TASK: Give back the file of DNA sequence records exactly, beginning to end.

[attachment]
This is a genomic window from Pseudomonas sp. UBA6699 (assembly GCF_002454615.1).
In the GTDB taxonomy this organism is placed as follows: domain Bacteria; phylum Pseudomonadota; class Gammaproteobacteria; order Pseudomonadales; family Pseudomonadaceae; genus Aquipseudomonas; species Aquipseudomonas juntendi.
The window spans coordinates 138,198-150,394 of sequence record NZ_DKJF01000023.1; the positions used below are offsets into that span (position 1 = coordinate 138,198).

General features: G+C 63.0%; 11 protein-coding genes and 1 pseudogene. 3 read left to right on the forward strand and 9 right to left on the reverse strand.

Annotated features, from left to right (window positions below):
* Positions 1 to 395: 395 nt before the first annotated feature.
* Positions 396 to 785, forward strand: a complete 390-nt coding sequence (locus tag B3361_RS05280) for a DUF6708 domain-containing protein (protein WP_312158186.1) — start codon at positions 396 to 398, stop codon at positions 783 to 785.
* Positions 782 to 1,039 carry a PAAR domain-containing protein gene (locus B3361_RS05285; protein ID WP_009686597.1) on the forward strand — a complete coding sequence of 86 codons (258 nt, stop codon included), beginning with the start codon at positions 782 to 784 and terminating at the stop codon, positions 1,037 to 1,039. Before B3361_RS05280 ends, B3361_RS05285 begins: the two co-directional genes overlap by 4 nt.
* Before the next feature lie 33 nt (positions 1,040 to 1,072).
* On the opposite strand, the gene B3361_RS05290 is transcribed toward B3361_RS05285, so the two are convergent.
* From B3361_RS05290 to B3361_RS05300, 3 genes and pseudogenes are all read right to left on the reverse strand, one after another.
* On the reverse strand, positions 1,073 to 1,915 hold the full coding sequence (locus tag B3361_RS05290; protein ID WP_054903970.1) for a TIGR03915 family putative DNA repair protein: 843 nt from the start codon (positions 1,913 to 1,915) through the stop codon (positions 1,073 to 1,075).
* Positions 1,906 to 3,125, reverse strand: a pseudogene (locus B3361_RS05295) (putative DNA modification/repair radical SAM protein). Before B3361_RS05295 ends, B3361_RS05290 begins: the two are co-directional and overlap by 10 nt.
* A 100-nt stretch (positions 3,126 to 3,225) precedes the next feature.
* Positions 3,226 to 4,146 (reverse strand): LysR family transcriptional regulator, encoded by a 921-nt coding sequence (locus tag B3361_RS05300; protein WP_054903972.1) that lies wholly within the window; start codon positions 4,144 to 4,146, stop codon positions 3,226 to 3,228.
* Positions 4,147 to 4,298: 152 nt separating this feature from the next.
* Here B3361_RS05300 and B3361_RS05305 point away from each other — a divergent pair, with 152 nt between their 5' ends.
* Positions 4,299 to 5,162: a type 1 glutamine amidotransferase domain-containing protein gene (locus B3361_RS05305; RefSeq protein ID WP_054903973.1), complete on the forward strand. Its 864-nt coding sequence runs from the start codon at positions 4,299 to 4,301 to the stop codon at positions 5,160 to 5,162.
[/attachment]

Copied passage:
This is a genomic window from Pseudomonas sp. UBA6699 (assembly GCF_002454615.1).
In the GTDB taxonomy this organism is placed as follows: domain Bacteria; phylum Pseudomonadota; class Gammaproteobacteria; order Pseudomonadales; family Pseudomonadaceae; genus Aquipseudomonas; species Aquipseudomonas juntendi.
The window spans coordinates 138,198-150,394 of sequence record NZ_DKJF01000023.1; the positions used below are offsets into that span (position 1 = coordinate 138,198).

General features: G+C 63.0%; 11 protein-coding genes and 1 pseudogene. 3 read left to right on the forward strand and 9 right to left on the reverse strand.

Annotated features, from left to right (window positions below):
* Positions 1 to 395: 395 nt before the first annotated feature.
* Positions 396 to 785, forward strand: a complete 390-nt coding sequence (locus tag B3361_RS05280) for a DUF6708 domain-containing protein (protein WP_312158186.1) — start codon at positions 396 to 398, stop codon at positions 783 to 785.
* Positions 782 to 1,039 carry a PAAR domain-containing protein gene (locus B3361_RS05285; protein ID WP_009686597.1) on the forward strand — a complete coding sequence of 86 codons (258 nt, stop codon included), beginning with the start codon at positions 782 to 784 and terminating at the stop codon, positions 1,037 to 1,039. Before B3361_RS05280 ends, B3361_RS05285 begins: the two co-directional genes overlap by 4 nt.
* Before the next feature lie 33 nt (positions 1,040 to 1,072).
* On the opposite strand, the gene B3361_RS05290 is transcribed toward B3361_RS05285, so the two are convergent.
* From B3361_RS05290 to B3361_RS05300, 3 genes and pseudogenes are all read right to left on the reverse strand, one after another.
* On the reverse strand, positions 1,073 to 1,915 hold the full coding sequence (locus tag B3361_RS05290; protein ID WP_054903970.1) for a TIGR03915 family putative DNA repair protein: 843 nt from the start codon (positions 1,913 to 1,915) through the stop codon (positions 1,073 to 1,075).
* Positions 1,906 to 3,125, reverse strand: a pseudogene (locus B3361_RS05295) (putative DNA modification/repair radical SAM protein). Before B3361_RS05295 ends, B3361_RS05290 begins: the two are co-directional and overlap by 10 nt.
* A 100-nt stretch (positions 3,126 to 3,225) precedes the next feature.
* Positions 3,226 to 4,146 (reverse strand): LysR family transcriptional regulator, encoded by a 921-nt coding sequence (locus tag B3361_RS05300; protein WP_054903972.1) that lies wholly within the window; start codon positions 4,144 to 4,146, stop codon positions 3,226 to 3,228.
* Positions 4,147 to 4,298: 152 nt separating this feature from the next.
* Here B3361_RS05300 and B3361_RS05305 point away from each other — a divergent pair, with 152 nt between their 5' ends.
* Positions 4,299 to 5,162: a type 1 glutamine amidotransferase domain-containing protein gene (locus B3361_RS05305; RefSeq protein ID WP_054903973.1), complete on the forward strand. Its 864-nt coding sequence runs from the start codon at positions 4,299 to 4,301 to the stop codon at positions 5,160 to 5,162.